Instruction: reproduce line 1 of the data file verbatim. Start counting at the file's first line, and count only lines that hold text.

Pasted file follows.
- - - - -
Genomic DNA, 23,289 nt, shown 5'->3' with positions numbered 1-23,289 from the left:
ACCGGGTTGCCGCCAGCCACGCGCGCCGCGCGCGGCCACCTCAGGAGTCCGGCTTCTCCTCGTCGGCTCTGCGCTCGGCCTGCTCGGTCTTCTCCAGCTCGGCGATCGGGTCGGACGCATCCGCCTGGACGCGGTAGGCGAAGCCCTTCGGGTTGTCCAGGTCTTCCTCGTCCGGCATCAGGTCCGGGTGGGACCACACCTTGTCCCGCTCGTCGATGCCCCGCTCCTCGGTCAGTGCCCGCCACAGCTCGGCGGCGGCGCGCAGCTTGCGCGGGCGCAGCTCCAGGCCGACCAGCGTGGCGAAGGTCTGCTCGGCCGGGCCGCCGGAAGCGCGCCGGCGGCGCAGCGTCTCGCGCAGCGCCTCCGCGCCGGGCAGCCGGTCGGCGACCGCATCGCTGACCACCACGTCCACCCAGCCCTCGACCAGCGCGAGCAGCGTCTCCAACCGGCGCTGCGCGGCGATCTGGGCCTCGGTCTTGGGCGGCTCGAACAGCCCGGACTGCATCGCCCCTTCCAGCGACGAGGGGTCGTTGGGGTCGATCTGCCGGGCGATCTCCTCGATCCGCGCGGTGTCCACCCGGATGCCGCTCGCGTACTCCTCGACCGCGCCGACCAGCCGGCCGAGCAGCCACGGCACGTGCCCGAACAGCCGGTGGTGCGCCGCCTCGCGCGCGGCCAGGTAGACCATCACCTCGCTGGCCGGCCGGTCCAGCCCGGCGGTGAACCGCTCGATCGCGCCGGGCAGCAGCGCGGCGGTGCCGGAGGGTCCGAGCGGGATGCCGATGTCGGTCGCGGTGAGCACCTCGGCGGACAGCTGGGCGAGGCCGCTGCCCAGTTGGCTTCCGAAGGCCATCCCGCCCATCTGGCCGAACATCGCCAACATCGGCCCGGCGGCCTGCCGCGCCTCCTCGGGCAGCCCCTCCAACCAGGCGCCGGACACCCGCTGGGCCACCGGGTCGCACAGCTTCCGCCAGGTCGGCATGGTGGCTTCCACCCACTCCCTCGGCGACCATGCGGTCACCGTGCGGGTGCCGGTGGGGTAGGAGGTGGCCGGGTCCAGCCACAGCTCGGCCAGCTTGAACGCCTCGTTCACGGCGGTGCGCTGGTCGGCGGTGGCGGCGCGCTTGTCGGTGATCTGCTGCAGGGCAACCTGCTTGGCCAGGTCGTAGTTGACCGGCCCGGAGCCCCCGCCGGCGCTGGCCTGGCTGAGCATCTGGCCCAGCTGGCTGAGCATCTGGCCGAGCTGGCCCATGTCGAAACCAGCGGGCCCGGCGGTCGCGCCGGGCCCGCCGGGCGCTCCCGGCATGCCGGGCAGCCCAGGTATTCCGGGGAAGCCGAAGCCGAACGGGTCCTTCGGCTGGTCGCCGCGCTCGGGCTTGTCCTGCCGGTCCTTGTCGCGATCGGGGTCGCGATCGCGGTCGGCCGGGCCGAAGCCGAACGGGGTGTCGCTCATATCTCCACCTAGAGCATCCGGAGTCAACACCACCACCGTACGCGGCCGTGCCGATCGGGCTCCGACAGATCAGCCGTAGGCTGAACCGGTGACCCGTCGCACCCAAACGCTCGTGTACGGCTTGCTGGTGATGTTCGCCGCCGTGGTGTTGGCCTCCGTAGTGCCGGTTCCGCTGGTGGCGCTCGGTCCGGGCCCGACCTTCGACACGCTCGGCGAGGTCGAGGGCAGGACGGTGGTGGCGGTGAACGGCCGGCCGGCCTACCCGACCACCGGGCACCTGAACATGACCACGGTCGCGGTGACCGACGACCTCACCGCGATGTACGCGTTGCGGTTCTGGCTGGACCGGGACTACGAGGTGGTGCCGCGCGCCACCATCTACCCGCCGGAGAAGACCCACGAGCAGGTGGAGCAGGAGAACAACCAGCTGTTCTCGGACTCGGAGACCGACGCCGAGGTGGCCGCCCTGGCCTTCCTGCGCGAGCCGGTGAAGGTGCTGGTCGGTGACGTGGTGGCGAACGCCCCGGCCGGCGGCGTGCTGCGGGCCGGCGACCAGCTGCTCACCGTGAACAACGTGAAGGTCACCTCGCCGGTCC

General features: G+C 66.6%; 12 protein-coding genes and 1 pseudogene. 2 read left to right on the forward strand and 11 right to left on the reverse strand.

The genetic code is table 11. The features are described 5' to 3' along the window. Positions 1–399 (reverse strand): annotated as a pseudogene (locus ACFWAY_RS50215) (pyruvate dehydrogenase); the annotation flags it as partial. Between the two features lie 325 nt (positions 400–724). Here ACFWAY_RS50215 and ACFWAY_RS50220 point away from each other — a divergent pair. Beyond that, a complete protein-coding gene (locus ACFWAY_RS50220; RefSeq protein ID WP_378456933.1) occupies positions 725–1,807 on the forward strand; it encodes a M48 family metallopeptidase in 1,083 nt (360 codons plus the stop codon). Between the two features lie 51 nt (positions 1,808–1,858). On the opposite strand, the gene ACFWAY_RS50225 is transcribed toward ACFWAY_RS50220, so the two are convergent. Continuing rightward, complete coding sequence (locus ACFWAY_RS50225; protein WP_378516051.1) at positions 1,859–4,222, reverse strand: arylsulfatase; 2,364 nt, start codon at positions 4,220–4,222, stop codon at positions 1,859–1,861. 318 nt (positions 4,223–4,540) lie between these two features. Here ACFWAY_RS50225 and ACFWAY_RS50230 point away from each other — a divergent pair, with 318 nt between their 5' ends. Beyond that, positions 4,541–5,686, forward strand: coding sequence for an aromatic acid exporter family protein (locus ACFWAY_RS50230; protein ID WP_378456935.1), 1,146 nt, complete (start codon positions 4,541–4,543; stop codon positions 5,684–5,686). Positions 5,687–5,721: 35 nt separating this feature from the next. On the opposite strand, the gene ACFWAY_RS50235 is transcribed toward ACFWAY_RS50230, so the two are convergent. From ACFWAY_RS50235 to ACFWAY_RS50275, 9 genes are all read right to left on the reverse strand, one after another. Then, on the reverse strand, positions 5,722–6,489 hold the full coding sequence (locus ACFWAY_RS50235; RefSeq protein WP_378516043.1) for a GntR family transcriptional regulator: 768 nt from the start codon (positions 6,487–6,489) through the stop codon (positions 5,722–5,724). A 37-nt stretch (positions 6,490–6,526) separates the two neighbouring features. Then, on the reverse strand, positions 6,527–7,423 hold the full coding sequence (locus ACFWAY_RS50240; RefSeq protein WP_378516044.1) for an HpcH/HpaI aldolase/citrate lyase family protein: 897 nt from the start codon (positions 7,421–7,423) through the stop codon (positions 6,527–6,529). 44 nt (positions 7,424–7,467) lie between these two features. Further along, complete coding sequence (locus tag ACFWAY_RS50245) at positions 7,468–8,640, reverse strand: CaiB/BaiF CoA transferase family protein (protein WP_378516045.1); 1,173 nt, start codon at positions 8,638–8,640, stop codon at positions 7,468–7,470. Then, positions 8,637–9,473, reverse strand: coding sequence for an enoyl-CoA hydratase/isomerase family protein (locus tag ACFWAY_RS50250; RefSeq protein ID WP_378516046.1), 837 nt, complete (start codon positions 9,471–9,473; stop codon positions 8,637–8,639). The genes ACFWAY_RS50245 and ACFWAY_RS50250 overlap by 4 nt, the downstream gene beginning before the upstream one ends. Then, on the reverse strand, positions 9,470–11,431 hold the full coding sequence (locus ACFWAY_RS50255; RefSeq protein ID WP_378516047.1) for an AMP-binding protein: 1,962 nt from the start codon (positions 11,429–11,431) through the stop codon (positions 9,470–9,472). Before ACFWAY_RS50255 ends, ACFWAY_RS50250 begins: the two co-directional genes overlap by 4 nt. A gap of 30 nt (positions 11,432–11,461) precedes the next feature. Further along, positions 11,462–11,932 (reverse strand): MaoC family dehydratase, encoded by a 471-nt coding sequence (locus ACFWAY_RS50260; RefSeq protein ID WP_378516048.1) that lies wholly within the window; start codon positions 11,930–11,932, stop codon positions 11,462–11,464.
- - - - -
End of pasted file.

Genomic DNA, 23,289 nt, shown 5'->3' with positions numbered 1-23,289 from the left: